One essential aspect of local food systems is the local meat processor. Without such facilities, there will be no market for local meats. Here in Oklahoma, local processors are inspected either by the USDA or the Oklahoma Department of Agriculture. There has never been a food illness outbreak in Oklahoma that resulted from a problem at a facility inspected by the ODA.
Comes now the federal Food Safety and Inspection Service, proposing significant changes to the regulation of small meat processors that will certainly put many, if not most, such facilities out of business. Processors are required to develop HAACP plans, which are analyses of the risks of food contamination and their plans for handling such potential problems and keeping the food they process safe. Processors prepare these plans and file them. FSIS however is now proposing that these plans be validated by outside experts. We are told that the costs of these validations could range from $5K to $50K/year, depending on the products handled by the processor. This is a prohibitive cost for a small local processor. It will do nothing to increase food safety, it is a response to a problem that doesn't exist in the small meat processing market, and it will destroy jobs.
There can be no doubt that the hand of major meat industry players is behind this move. They see the handwriting on the wall in terms of the challenge the local artisanal meat producers to their industrial hegemony over the nation's meat supply. $50K is nothing when you are doing millions of dollars of business every year. The easiest way to destroy the growing local food systems is to destroy them with regulations.
Below is my email, sent in April while I was still president of the Oklahoma Food Cooperative, regarding this issue. I encourage everyone to send comments to the address in my copy (which is published in full below) ASAP. The only thing necessary for evil to triumph is for good men and women to do nothing. Don't stand by while evil triumphs, speak out loudly to defend your right to purchase locally grown meats and to defend the rights of your neighbors to produce locally grown meats.
If you are a member of the Oklahoma Farm Bureau (or another state's Farm Bureau) or the Oklahoma Farmers Union, be sure to bring this to the attention of these organizations' legislative departments.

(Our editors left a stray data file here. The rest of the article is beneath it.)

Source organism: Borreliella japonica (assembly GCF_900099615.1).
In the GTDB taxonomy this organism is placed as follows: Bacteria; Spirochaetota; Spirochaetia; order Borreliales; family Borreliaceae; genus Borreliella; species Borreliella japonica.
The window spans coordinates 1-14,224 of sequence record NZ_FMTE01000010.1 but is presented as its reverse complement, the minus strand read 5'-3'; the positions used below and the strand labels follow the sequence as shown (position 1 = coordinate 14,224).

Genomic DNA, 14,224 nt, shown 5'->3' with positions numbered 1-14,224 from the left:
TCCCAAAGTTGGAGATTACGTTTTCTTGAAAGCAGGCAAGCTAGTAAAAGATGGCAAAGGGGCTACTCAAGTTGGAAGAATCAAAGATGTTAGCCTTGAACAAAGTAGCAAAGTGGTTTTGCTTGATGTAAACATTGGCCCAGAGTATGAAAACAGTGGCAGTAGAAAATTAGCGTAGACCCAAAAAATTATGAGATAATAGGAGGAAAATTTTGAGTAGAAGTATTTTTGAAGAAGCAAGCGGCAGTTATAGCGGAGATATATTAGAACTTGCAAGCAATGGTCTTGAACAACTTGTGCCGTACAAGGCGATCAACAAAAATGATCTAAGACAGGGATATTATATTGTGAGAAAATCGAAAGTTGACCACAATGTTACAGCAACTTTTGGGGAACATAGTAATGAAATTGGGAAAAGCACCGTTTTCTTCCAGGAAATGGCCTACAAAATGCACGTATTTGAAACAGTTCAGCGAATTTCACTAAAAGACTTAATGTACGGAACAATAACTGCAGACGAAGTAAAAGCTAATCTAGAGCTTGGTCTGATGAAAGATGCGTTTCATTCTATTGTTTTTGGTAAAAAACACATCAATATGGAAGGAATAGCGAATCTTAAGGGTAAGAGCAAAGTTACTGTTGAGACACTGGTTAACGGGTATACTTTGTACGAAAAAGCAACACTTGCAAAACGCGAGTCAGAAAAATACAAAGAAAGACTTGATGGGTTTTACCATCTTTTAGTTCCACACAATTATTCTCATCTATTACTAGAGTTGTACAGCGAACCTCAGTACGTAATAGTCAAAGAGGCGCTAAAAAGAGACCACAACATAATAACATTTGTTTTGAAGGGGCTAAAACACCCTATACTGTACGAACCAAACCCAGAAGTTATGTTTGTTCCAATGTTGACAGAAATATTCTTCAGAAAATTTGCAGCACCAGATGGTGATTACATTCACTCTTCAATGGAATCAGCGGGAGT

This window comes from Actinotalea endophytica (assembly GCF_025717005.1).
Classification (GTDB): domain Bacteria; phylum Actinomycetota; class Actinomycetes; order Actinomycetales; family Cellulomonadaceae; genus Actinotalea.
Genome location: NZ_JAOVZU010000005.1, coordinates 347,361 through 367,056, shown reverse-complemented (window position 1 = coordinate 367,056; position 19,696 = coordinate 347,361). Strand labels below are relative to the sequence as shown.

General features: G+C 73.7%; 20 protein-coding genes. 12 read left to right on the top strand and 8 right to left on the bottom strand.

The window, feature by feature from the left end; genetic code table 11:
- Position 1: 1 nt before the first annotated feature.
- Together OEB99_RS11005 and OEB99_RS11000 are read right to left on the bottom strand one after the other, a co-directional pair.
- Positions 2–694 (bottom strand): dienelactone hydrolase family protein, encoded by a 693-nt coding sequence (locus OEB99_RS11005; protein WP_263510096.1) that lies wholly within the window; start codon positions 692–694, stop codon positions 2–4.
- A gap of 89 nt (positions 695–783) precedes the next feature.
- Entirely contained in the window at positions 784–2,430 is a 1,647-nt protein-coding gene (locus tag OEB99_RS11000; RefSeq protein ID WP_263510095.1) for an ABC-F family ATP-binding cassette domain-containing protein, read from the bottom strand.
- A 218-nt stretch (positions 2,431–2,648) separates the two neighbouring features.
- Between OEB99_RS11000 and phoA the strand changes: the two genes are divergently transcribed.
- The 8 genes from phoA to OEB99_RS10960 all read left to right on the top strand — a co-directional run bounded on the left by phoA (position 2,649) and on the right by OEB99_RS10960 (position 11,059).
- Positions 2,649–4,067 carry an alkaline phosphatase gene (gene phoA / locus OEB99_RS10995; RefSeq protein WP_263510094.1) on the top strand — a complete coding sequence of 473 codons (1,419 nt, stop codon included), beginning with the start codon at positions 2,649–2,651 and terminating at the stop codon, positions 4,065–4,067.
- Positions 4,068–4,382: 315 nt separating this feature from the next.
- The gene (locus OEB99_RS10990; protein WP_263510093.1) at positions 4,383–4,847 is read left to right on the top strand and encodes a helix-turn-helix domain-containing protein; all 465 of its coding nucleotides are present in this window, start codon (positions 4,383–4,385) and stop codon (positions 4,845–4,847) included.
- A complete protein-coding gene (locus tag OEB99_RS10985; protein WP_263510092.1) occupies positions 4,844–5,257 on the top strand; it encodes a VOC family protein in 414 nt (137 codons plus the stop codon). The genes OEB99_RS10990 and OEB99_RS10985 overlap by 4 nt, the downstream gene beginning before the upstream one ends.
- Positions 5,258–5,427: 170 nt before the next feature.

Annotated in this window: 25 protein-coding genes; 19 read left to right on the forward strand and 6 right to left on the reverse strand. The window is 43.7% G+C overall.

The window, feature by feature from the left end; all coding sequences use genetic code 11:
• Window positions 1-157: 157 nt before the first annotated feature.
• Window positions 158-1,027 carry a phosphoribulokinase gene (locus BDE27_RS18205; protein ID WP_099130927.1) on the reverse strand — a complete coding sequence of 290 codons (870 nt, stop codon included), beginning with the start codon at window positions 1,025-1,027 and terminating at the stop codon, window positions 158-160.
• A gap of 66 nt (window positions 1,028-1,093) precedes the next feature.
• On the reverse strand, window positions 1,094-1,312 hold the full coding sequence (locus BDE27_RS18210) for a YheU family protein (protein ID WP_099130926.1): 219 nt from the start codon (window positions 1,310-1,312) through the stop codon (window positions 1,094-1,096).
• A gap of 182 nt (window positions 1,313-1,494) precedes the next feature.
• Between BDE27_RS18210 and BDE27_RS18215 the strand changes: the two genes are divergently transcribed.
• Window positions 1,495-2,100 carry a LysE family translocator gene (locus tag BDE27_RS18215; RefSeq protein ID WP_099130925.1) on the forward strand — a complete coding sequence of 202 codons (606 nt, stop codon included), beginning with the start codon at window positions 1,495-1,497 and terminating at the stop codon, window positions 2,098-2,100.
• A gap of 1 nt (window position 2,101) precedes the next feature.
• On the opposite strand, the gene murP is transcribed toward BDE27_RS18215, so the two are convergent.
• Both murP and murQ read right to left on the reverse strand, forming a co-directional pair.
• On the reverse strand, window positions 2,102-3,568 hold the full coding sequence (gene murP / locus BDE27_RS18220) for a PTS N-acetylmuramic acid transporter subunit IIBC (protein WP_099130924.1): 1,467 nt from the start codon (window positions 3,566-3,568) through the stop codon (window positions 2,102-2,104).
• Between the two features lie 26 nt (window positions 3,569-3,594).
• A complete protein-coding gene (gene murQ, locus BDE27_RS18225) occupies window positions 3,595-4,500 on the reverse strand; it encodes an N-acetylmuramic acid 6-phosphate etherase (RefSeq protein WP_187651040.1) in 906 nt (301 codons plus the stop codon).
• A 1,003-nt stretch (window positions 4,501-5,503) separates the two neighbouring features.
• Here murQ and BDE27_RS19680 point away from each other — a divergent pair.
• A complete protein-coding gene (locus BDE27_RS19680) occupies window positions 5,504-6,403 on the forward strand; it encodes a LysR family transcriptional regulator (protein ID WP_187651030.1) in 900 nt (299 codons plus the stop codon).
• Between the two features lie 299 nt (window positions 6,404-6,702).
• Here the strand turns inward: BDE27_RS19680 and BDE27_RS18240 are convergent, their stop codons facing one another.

Begin copy. . .
Docket Clerk, FSIS
5601 Sunnyside Avenue
Beltsville, MD 20705
Sent via email to email@example.com
To whom it may concern:
I respectfully submit these comments regarding the Draft Guidance on HACCP System Validation that were publically released on March 19, 2010.
I am president of the Oklahoma Food Cooperative. We make it easy for people in cities in Oklahoma to buy meat directly from Oklahoma farmers. All of the meat products they sell are processed in locally owned processing plants inspected by the USDA or the Oklahoma Department of Agriculture.
It is our understanding that FSIS is proposing to require that meat processors do a series of expensive tests to validate their HAACP plans. Our local processors indicate that the costs to them would run between $5,000 and $50,000/year, depending on the number of their products. This is a prohibitive cost for small locally oriented meat processors, and if this guideline is enacted as a regulation, it will virtually destroy the small processor market. This would put our meat producers out of business, and would destroy our cooperative's business, since over half of our sales are meats.
I am not aware of any problems in food safety caused by local meat processors in Oklahoma. When I read of meat recalls, they aren't coming from small processors, they are coming from giant multi-state processing operations. Laying this new regulatory burden on small meat processors is not called for by the facts on the table. It would cause the destruction of important heritage businesses, that operate in sustainable ways. It would damage the economies of rural areas and destroy jobs in an era when job destruction is already a real problem. It would cause our urban customers to lose access to locally grown, locally processed meats.
For all these reasons, I strongly request that the Draft Guidance on HACCP System Validation be revised to clearly state that no in-plant microbial testing is required when an establishment is following the long-standing, safe processes of HACCP.
President, Oklahoma Food Cooperative